This week, in a meaningless friendly match aimed at keeping players fit during the winter break, AC Milan were led off the pitch by Kevin Prince Boateng, who claimed he was being subjected to racist abuse from sections of third division Pro Patria’s fans.
Is walking off the field in the newest demonstration of player power the best way to rid stadiums of this scourge once and for all?
Does the departure from the pitch empower or demonize those who are culpable? Does walking off the pitch give the abuser a kind of twisted victory, or does it call out their hypocrisy that they do actually want to watch the best players play, regardless of their ethnicity?
Former AC Milan player Clarence Seedorf has questioned whether this is the best way to deal with racism, “Walking away? Yes, you send a signal. But this has happened more than once and I don't think it really changes all that much. We are just empowering that little group with their behavior to make this mess."
But AC Milan owner, and former Prime Minister of Italy, Silvio Berlusconi released a statement praising the conduct of his players. “I am very happy with Milan's reaction and be assured that in all games where we experience episodes of this kind, Milan will leave the field.”
As yet, there has been no word from either UEFA or FIFA in regard to the matter, which is unsurprising given their past history of passivity on matters of racism. But if this were to happen again, where is the line of acceptability? Walking out of a friendly against some lower-league team is one thing, but what about in a Champions League game or, as Mario Balotelli threatened to do, during an international tournament?
If a player or team stops a game by walking off the field, who determines whether they had a legitimate grievance? Can a player walk off and halt the game anytime he is uncomfortable about anything or does it have to be “FIFA-approved abuse,” so to speak?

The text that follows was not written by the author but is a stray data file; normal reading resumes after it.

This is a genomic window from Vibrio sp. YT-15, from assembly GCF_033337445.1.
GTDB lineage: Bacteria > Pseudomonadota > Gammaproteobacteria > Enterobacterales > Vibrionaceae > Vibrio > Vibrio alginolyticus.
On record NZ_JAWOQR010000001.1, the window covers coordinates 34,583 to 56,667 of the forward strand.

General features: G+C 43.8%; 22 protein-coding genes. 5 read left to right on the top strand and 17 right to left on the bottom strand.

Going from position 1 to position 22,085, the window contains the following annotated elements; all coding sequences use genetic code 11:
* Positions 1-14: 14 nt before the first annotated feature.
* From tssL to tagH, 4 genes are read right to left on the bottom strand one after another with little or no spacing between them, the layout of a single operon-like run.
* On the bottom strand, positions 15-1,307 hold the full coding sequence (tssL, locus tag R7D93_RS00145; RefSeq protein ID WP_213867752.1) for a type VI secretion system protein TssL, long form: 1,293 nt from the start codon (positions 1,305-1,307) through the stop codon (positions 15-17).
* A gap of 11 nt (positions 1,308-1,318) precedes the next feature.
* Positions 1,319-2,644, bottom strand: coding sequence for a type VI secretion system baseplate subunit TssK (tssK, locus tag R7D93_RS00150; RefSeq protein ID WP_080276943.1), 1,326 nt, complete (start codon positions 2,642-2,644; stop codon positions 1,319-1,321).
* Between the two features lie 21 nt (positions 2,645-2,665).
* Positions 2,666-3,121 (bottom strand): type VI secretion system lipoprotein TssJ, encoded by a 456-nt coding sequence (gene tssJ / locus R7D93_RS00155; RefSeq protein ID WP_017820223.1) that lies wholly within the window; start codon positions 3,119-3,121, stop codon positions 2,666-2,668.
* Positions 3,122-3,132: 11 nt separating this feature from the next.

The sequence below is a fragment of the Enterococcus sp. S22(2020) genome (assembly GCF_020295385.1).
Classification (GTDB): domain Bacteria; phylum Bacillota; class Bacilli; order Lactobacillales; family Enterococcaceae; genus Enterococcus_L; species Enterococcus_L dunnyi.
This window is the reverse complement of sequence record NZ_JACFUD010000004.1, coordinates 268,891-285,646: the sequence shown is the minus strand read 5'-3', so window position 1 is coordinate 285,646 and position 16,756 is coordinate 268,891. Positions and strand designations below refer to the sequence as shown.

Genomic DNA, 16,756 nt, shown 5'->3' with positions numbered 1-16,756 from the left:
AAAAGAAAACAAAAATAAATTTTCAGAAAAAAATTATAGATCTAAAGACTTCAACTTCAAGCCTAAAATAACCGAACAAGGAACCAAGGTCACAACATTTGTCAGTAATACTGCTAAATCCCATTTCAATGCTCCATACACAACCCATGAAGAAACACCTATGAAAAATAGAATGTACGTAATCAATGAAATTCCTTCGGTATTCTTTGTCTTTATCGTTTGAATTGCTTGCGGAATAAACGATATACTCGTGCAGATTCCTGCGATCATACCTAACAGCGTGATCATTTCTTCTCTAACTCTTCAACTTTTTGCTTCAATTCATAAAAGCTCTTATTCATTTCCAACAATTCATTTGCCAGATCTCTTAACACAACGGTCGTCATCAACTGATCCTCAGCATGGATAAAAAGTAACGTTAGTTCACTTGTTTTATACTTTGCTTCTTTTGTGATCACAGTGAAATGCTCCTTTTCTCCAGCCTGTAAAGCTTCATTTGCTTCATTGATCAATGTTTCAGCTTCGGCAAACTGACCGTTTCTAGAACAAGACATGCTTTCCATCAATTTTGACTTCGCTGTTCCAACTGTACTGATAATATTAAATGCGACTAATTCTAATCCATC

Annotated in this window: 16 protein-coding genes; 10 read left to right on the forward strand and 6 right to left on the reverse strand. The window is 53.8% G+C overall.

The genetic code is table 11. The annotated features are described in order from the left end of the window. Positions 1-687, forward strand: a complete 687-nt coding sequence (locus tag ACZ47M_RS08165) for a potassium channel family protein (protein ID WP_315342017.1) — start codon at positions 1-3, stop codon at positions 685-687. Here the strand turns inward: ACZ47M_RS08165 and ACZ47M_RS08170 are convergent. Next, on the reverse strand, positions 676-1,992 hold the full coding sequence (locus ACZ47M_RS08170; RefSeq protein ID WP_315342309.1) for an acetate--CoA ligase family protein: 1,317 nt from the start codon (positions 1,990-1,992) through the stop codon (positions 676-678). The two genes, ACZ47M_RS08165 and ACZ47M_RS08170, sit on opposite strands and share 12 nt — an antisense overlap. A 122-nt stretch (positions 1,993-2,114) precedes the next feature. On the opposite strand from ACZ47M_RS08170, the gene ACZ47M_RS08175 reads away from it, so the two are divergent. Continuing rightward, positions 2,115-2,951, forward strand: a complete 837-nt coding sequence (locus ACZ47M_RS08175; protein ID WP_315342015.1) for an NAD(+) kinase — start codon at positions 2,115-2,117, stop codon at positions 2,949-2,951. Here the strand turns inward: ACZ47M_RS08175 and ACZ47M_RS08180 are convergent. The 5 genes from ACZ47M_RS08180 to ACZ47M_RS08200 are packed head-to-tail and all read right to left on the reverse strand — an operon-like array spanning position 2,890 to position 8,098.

Technically, only the referee has the power to delay or cancel a game, but will asking them to police the terraces, as well as the pitch, place an unmanageable burden upon already over-scrutinized officials?
The previous tactic of stoically continuing to play your football before reporting incidents to the authorities appears to have failed. Players clearly feel let down by the pitiful fines handed out by UEFA, which do nothing to deter fans or clubs from engaging in deeply ignorant, but often deep-rooted ideas and behaviors.
It shouldn't be forgotten that the debate about racism in sport is often framed in terms of treatment of black players, but anti-Semitism has proved equally difficult to eradicate.
There was a big push in the '80s and '90s to marginalize racism at football ground, but that is where it has remained, festering in the shadows while the authorities rested upon the laurels. There has been no escaping the issue of the past 12 months, with incidents involving Serbia, Luis Suarez, England captain John Terry and fans of Zenit St. Petersburg all making headlines.
With racism proving such a torrid issue, what chance does football have of tackling its last taboo—homophobia? This is not merely a football issue; it is in almost every major sport. The last openly gay footballer was Justin Fashanu, who “came out” in 1991 and committed suicide seven years later.
AC Milan have apologized to those fans who did not engage in the chants which caused Boateng to leave the field, and have said they will return to replay the game at a later date, while the player himself told CNN he is prepared to walk off again regardless of the match situation, and is now considering his future in Italy.
Now that a precedent has been set, there needs to be a serious conversation about how to finally kick racism out of football, and sports in general, before another player is placed in the position where they feel they even have to consider leaving the field because of abuse of any kind.
We talk of football as a universal language. It is time this language became universally welcoming.